Act 4, Scenes 1-2
Summary – Act Four Introduction, Scene One and Scene Two
Gower enters and he asks the audience to imagine Pericles has arrived at Tyre and has been welcomed. He also reminds us that his wife is in Ephesus.
Gower then asks that we ‘bend’ our minds to Marina at Tharsus. She has been trained by Cleon in ‘music’s letters’ and is ‘both the heart and place of general wonder’ but her life is threatened by envy. Cleon’s daughter is called Philoten and contends with ‘absolute’ Marina. Marina gets all the praises and Cleon’s wife with ‘envy rare’ prepares to murder her ‘so that her daughter / might stand peerless by this slaughter’. Lychorida is now dead and Gower finishes his speech with an introduction to Dionyza and Leonine the murderer.
Scene One is set in Tharsus near the seashore. Dionyza reminds Leonine of the oath and reminds him to ‘but be / a soldier to thy purpose’. He agrees to it, but says Marina is a ‘goodly creature’. Dionyza replies, ‘the fitter then the gods should have her’. She points out that she approaches now and is weeping for Lychorida’s death. She asks if he is ‘resolv’d’ and he agrees he is.
Marina enters with a basket of flowers and is saying she will carpet the grave with them. Dionyza tells her not to consume her blood with sorrowing and tells her to give her the flowers and walk with Leonine ‘on the sea-margent’. Marina demurs, but Dionyza insists and says they expect her father everyday and want him to see they have taken care of her. She asks her to go for a walk ‘and be cheerful once again’ and ‘reserve that excellent complexion’.
Marina agrees finally and Dionyza exits. Marina tells Leonine that when she was born the wind was north and ‘never was waves nor wind more violent’. He then tells her to say her prayers and she asks what he means by this. He tells her not to be tedious about it ‘for the gods are quick of ear and I am sworn / to do my work with haste.’ She asks ‘why will you kill me?’ and he answers, ‘to satisfy my lady’. Marina protests saying she never did her hurt or any other living creature and asks how she has offended her. Leonine tells her his commission is to do it and he does not have the reason. She asks him to save her, but he replies that he has sworn to do this. He seizes her and then three pirates enter. Leonine runs away and they take Marina as a ‘prize’. Leonine returns when they have left and says if they leave her after ravishing her he must slay her.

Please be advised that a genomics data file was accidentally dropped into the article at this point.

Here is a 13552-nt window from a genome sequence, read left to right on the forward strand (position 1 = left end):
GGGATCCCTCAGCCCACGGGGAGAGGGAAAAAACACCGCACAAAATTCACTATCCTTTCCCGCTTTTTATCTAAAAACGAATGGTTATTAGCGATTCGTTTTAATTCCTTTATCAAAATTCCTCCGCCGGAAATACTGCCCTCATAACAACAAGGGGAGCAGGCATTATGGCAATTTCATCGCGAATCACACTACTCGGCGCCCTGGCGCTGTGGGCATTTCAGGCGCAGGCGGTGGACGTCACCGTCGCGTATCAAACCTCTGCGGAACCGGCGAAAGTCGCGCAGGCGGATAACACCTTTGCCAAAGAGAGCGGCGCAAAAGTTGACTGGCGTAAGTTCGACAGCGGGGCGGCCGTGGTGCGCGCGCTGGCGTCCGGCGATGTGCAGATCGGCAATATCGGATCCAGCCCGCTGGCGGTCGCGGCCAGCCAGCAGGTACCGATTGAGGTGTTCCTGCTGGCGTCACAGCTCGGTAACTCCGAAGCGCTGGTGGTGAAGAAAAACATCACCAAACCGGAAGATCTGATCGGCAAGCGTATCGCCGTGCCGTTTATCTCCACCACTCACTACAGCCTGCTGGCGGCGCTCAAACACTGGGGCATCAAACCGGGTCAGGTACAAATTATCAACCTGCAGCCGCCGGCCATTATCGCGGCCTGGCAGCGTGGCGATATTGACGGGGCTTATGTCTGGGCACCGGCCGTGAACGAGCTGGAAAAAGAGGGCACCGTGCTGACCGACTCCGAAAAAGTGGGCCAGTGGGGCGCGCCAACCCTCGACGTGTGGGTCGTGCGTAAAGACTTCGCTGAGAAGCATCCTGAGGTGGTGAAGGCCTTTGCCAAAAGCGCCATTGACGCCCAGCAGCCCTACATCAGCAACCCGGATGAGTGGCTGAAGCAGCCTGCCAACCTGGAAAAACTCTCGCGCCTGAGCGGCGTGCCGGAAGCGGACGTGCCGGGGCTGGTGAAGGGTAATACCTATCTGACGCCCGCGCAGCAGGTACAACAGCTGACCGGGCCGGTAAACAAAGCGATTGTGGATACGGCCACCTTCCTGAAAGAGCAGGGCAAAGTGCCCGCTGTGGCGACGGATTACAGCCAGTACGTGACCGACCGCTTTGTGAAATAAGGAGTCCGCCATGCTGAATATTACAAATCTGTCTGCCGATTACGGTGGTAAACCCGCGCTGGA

Scene Two is set in Mytilene, in front of a brothel, and Pandar, Bawd and Boult enter. Pandar tells Boult to search the market as they have lost too much money ‘by being too wenchless’. Bawd says, ‘but poor three’ and ‘with continual action are even as good as rotten’. Pandar adds to this and says, ‘therefore let us have fresh ones’.
Boult enters with the pirates and Marina and the first pirate says that she is a virgin. Pandar agrees to pay for her and tells his wife to take her in and instruct her in what she has to do, ‘that she may not be raw in entertainment’. Pandar and the pirates then exit.
Bawd tells Boult to take the marks of her (colour of her hair, complexion, height, age and warrant of her virginity) and cry ‘he that will give most shall have her first’. Boult says ‘performance shall follow’ and exits. Marina regrets Leonine being so slow and the pirates not being barbarous enough. Bawd tells her she will fare well ‘and taste gentlemen of all fashions’. She then asks why she stops her ears.
After further arguments, Boult enters again and tells Bawd he has ‘cried her through the market’ and he says how ‘they listen’d to me as they would have hearken’d to their father’s testament’. He goes on to say a Spaniard’s mouth watered and a French knight ‘swore he would see her tomorrow’. Bawd tells Marina she has fortunes coming upon her. Marina does not understand her and Boult says to take her home: ‘these blushes of hers must be quench’d with some present practice.’ He then hints that as he has ‘bargain’d for the joint’ and Bawd finishes his sentence and tells him ‘thou may’st cut a morsel off the spit’. Before the scene finishes, Marina vows to remain a virgin and asks Diana to aid her purpose; Bawd asks ‘what have we to do with Diana?’
Analysis – Act Four Introduction, Scene One and Scene Two
In these scenes, Dionyza’s betrayal of Pericles comes when she orders the murder of Marina. She is driven by envy of how her own daughter is overlooked because of Marina’s admirable qualities. This goodness remains evident after the kidnapping by pirates and the sale to the brothel.
As well as being a vehicle for highlighting Marina’s saintly nature, Act Four Scene Two is also useful for giving the audience a more earthy and scatological show than has previously been seen. Sexual references and innuendo abound in this section.